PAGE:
For the model, posing underwater is challenging but fun! Models can quickly get cold in the water, so I work as quickly as possible. The model must be comfortable with opening her eyes underwater, and she should be able to relax and look natural. It’s really tough to do this when you’re underwater! The makeup artist should use waterproof makeup, however, even waterproof makeup comes off quite quickly underwater. The makeup artist will need to be standing by for touch ups. I like long flowing outfits for the models because they look so great underwater. Anything goes as long as it’s OK to get it wet!
I use a diving mask and snorkel to go underwater and get in position for the shot. The model then goes underwater for her pose. She must not only hold her breath and look natural with her eyes open, but also should avoid blowing bubbles. I also have fins so I can move more quickly in the water and a wetsuit for cold water. I bring lots of towels so the model can get warm and dry as quickly as possible. Once she starts shivering, the shoot is done!
Some of the photographic issues that I have encountered include color cast, focus and lighting. Underwater, the light has a very blue color cast. Some cameras (like the G9) have an underwater mode, which corrects for the blue. I also shoot in raw format (another nice feature of the G9), so I can make adjustments to the white balance during post-processing. The G9 is a little slow processing raw files though, so I can’t get many shots in before the model needs to go back to the surface for air.
Focus is a tricky because the model will appear to be much closer underwater than she actually is due to the magnification effect of the water. At first it confused me – I would prefocus above water and then submerge with the model only to find she is suddenly too close! So I learned to focus underwater and normally use autofocus. The G9 has face detection and different autofocus modes that help me to work quickly.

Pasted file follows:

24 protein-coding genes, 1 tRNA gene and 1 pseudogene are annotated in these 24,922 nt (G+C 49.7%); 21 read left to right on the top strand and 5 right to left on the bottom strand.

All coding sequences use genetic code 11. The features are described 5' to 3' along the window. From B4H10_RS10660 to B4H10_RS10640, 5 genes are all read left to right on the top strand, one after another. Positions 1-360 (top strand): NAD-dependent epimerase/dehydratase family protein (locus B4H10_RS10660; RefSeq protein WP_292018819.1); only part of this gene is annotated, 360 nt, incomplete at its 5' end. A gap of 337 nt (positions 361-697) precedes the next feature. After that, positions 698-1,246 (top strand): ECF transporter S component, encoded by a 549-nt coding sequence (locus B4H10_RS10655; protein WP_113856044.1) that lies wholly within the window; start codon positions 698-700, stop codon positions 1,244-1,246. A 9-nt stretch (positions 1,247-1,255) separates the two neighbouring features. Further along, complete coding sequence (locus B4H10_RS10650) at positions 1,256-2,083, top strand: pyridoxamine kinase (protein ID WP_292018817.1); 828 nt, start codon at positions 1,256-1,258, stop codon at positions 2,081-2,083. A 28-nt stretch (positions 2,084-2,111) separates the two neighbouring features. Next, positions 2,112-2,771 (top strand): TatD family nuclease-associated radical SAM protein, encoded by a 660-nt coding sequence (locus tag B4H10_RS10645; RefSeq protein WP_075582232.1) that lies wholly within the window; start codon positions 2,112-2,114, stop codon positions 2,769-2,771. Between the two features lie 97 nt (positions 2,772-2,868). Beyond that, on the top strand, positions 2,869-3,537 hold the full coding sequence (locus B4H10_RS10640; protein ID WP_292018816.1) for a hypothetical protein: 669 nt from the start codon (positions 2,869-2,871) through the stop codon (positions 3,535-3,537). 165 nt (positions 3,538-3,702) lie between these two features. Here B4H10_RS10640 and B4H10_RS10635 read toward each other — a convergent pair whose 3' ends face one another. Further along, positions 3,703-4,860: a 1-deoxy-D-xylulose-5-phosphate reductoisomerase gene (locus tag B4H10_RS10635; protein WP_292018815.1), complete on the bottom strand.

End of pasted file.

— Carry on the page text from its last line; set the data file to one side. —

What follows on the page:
Lighting is challenging because light falls off quickly underwater. The water clarity will also effect the amount of light available. All my underwater shoots have been in pools with relatively clear water. However, lakes and ocean locations may be cloudy, limiting the amount of light. Bright sunlight works the best, so I like to shoot on a sunny day. The beams of light going through the water look great! However, sunny days are not always possible, especially in Vancouver. To deal with the low light, I usually use the maximum aperture (f2/.8 for the G9). I also have the SeaLife SL961 underwater strobe. It is triggered optically by a fibre optic cable attached to the outside of the housing in front of the camera’s built-in flash. It must be used fairly close to the model and the light quality is not great as it is a bare flash without modifiers, so I use it only when necessary. As a last resort, I increase the ISO. I don’t like to go above 400 with my camera due to the higher noise levels. One advantage of DSLR cameras is they have less noise at higher ISOs than compact cameras.
After the shoot, the next step is post-processing. I will normally increase the contrast, adjust the white balance, filter out the noise, and remove unwanted bubbles. Since the makeup fades easily underwater, I often will touch it up in Photoshop too.
I’ll be posting an update in May with the results of my next underwater shoot!